Mark Rutte, the Dutch prime minister, quits politics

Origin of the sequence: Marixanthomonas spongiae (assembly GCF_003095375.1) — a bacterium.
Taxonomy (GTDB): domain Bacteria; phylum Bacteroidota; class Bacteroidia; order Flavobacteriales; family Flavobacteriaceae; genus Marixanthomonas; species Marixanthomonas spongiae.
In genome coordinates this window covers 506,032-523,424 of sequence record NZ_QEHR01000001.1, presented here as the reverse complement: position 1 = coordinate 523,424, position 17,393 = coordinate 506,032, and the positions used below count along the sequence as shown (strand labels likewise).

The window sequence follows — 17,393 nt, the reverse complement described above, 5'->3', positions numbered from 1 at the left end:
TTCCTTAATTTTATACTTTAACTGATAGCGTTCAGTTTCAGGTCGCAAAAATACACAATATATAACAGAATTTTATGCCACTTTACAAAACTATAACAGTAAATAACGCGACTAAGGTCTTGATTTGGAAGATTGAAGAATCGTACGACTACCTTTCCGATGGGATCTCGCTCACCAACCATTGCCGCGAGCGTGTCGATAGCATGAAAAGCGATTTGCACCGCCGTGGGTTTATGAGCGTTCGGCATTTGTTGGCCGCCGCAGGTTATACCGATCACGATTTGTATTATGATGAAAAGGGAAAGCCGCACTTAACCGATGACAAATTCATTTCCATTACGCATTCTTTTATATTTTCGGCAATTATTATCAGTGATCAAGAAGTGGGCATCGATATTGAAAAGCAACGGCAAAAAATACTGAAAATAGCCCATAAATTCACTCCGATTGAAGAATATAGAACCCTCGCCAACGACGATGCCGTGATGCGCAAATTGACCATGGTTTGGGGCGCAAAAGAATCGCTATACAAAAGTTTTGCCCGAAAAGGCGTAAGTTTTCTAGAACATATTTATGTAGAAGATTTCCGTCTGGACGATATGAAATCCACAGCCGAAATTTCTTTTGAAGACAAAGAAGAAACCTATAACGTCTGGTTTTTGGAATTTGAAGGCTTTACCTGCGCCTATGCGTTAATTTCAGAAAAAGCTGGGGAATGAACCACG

THERE HE WAS again, friendly, imperturbable and in command, even as he announced the end of his political career. Mark Rutte has led the Netherlands since October 2010, making him the senior national leader in the EU after Viktor Orban and the longest-serving Dutch prime minister in history. But on July 10th Mr Rutte told the Dutch parliament that he would not run in an early election slated for November, having unexpectedly dissolved his coalition government on July 7th over a thorny but minor dispute regarding asylum rules. It seemed a small thing to bring down a titan. But Mr Ruttes decision was not so much a response to issues as an effort to end his time in office on his own terms. The fall of the government provoked widespread surprise. Given the limited policy stakes, many observers saw it as the prime ministers strategy to put his centre-right Liberal (VVD) party in a better electoral position. Mr Rutte, whose sole weakness is voters long-standing suspicion that his sunny exterior conceals the heart of a scheming tactician, could not abide this. In the past few days there has been speculation about my motives, and the only answer is: [the interests of] the Netherlands, he said in a brief statement to parliament. Although it earned him long applause from MPs, not all were convinced. Mr Rutte is known internationally for his smiling demeanour and his habit of cycling to work while munching an apple. His regular-guy image, equally at home in a suit or jeans and polo shirt, meshes well with Dutch cultures odd combination of sober Calvinism and unapologetic hedonism. Domestically, his great strength has been his ability to define his party as the centre. Mr Ruttes longevity is all the more remarkable because the Netherlands has one of the most fractured political landscapes in the world. The VVD towers over other parties, but still holds only 34 of the 150 seats in a parliament that boasts 20 different fractions; only one other manages more than 20 MPs. Over the past two decades ever-more seats have gone to hard-right anti-immigrant parties such as the Party for Freedom (PVV), led by Geert Wilders, and a series of imitators. These outfits tend to siphon off voters from the right of the VVD. In one analysis Mr Ruttes decision to end his coalition over immigration was a sign of the growing strength of Europes conservative populists. In fact, things are more complicated. The proximate cause of the governments fall was a months-long negotiation over changes to the Dutch asylum system, launched after the reception centre which initially takes in nearly all asylum-seekers overflowed last summer. (The government has closed others over the years.) Asylum-seekers were forced to sleep under tarpaulins; an infant died. The right-of-centre parties in Mr Ruttes four-party coalitionthe VVD and the Christian Democratswanted the new system to discourage asylum-seekers. The two left-of-centre partiesthe left-liberal D66 party and the small Christian Unionwanted to protect refugees rights. A compromise was reportedly close. The breaking-point was the VVDs insistence on slowing down family reunification for refugees, a measure that would have affected less than 11,000 immigrants per year, many of them children. That is a small fraction of the Netherlands net immigration (some 228,000 last year). The country sits roughly in the EUs middle in terms of asylum applications per capita. As for the political threat to the VVD, Mr Wilderss vote share has been stagnant for a decade, and newer hard-right parties have floundered. The big populist newcomer is the Farmer-Citizen Movement (BBB), a four-year-old party that took a fifth of the nationwide vote in provincial elections on March 15th. But its main concern is opposition to environmental and climate measures, particularly nitrogen-emission limits that force the government to choose between closing cattle farms or freezing construction (amid a housing crisis). On immigration and asylum, the BBB has taken a vague but moderate stance. Some analysts thought Mr Rutte might have decided to blow up his coalition over asylum so as to define the next election as a battle against the left over immigration. That would put the VVD on stronger ground than a contest with the BBB over climate change. In the debate on July 10th opposition leaders accused the party of cynical manoeuvring. Even Mr Ruttes exit from politics has not dispelled the suspicion that his every move was calculated. When he entered government in 2002 as state secretary for social affairs, Mr Rutte said he planned on staying for four or five years. The former executive at Unilever, a food consortium, expected to return to the business world. Instead, by 2006 he was the leader of the VVD, narrowly chosen by the members over a hardline anti-immigrant candidate. (The next year he kicked her out of the party.) Mr Ruttes first cabinet, in 2010, was a minority coalition with support from the far-right PVV, but after Mr Wilders pulled his backing over budget cuts Mr Rutte pivoted to the centre. His second government in 2012 was a grand coalition with the Labour party, his third and fourth sprawling alliances with D66, the Christian Democrats and the Christian Union. In bidding Mr Rutte farewell on July 10th, opposition leaders mentioned a series of scandals that have compromised his trustworthiness over the past few years. His government was slow to admit the states responsibility for earthquakes caused by gas extraction in the countrys north. Thousands of parents unjustly accused of child-benefit fraud have yet to be compensated. Mr Rutte stepped down over the affair in 2021, but came first in the elections soon after. The second-place finisher, Sigrid Kaag of D66, found herself forced to re-enter a coalition with him. Mr Rutte will remain as caretaker prime minister until a new coalition is formed after Novembers election. That could be a lengthy process: in 2021 coalition talks took nearly ten months. The VVD has announced it will select a new prime-ministerial candidate within the week. But it has no one on its benches with Mr Ruttes authority and political talent. Mr Rutte is unlikely to disappear. He is widely rumoured to be a candidate to replace Jens Stoltenberg as head of NATO when his (extended) term runs out next year. As for Dutch politics, the prime minister has defined the centre for so long that it is unclear where it lies without him. Opposition leaders attacked Mr Rutte during the debate for dissolving his coalition in the middle of crises over nitrogen, migration and the war in Ukraine. Pieter Omtzigt, an independent MP, wryly noted that he had never expected his colleagues to reproach Mr Rutte for leaving. As the Netherlands enters a period of political turbulence, more of them may find themselves missing his calm, upbeat, infuriatingly slick presence.